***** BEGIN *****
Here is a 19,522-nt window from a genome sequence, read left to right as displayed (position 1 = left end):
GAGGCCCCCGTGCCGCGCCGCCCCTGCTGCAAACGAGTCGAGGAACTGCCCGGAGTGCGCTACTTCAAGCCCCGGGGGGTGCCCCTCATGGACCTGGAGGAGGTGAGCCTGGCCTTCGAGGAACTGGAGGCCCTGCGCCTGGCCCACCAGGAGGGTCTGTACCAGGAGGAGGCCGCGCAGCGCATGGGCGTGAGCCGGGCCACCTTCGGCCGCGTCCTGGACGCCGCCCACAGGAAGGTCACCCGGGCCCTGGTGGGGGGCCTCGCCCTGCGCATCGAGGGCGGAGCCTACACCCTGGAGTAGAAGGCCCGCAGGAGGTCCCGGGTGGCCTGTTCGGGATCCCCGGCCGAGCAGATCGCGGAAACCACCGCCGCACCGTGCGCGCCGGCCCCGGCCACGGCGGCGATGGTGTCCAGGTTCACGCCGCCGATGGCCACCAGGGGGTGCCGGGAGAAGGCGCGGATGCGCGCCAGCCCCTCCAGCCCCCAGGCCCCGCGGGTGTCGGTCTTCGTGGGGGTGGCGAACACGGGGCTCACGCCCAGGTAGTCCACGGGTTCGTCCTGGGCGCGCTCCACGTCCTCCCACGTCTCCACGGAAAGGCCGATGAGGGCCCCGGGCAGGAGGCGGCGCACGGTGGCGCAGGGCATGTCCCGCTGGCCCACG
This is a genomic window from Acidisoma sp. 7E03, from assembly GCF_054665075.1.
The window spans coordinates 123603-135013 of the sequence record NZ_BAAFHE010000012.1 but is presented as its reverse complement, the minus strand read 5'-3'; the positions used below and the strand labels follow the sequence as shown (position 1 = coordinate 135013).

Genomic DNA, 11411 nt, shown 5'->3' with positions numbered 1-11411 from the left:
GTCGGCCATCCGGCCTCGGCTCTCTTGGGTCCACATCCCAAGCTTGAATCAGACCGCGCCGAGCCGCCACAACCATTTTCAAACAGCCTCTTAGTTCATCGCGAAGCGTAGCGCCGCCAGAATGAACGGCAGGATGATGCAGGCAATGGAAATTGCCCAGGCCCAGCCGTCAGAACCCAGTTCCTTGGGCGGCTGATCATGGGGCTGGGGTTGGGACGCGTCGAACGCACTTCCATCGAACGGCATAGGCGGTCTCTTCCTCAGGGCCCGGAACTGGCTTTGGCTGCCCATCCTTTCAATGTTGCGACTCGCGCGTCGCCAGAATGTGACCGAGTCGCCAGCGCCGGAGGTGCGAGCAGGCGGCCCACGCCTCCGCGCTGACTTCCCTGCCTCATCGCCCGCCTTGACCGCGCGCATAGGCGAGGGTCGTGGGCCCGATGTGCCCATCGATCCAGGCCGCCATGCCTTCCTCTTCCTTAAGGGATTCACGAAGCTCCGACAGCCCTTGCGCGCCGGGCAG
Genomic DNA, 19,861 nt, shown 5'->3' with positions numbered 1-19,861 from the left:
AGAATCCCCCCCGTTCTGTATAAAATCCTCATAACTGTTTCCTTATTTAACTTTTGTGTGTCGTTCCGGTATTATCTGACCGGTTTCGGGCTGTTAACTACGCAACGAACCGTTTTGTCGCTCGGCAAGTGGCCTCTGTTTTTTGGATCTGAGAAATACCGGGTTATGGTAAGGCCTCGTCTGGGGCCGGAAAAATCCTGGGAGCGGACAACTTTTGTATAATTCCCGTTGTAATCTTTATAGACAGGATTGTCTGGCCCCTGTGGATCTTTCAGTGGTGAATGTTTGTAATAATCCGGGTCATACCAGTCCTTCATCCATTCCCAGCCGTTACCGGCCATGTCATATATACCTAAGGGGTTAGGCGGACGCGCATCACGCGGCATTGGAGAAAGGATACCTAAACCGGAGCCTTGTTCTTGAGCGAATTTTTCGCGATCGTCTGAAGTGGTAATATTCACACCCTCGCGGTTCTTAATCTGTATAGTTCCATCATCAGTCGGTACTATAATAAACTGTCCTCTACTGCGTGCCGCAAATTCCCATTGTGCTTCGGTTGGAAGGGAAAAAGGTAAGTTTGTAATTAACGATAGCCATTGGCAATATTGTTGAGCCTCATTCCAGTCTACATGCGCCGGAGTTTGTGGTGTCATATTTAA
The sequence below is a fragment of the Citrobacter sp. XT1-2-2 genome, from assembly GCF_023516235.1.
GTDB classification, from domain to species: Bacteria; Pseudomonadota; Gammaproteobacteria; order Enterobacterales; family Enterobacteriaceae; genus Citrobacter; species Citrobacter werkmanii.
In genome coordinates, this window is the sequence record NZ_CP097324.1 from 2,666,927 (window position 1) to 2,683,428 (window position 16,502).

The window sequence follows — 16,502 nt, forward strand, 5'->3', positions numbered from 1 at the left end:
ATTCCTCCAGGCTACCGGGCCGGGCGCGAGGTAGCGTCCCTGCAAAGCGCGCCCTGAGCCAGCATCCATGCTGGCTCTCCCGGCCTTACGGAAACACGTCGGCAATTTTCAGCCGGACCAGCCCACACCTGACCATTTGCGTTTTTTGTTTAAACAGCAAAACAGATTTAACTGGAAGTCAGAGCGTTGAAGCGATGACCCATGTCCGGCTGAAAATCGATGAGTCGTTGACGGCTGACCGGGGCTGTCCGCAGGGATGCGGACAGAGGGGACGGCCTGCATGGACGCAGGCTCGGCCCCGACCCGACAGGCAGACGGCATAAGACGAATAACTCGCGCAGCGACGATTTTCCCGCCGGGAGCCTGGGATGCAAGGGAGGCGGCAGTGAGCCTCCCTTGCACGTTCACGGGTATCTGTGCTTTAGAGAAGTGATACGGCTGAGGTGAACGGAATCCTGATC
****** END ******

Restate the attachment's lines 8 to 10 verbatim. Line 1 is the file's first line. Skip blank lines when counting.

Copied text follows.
AGAATCCCCCCCGTTCTGTATAAAATCCTCATAACTGTTTCCTTATTTAACTTTTGTGTGTCGTTCCGGTATTATCTGACCGGTTTCGGGCTGTTAACTACGCAACGAACCGTTTTGTCGCTCGGCAAGTGGCCTCTGTTTTTTGGATCTGAGAAATACCGGGTTATGGTAAGGCCTCGTCTGGGGCCGGAAAAATCCTGGGAGCGGACAACTTTTGTATAATTCCCGTTGTAATCTTTATAGACAGGATTGTCTGGCCCCTGTGGATCTTTCAGTGGTGAATGTTTGTAATAATCCGGGTCATACCAGTCCTTCATCCATTCCCAGCCGTTACCGGCCATGTCATATATACCTAAGGGGTTAGGCGGACGCGCATCACGCGGCATTGGAGAAAGGATACCTAAACCGGAGCCTTGTTCTTGAGCGAATTTTTCGCGATCGTCTGAAGTGGTAATATTCACACCCTCGCGGTTCTTAATCTGTATAGTTCCATCATCAGTCGGTACTATAATAAACTGTCCTCTACTGCGTGCCGCAAATTCCCATTGTGCTTCGGTTGGAAGGGAAAAAGGTAAGTTTGTAATTAACGATAGCCATTGGCAATATTGTTGAGCCTCATTCCAGTCTACATGCGCCGGAGTTTGTGGTGTCATATTTAA
The sequence below is a fragment of the Citrobacter sp. XT1-2-2 genome, from assembly GCF_023516235.1.
GTDB classification, from domain to species: Bacteria; Pseudomonadota; Gammaproteobacteria; order Enterobacterales; family Enterobacteriaceae; genus Citrobacter; species Citrobacter werkmanii.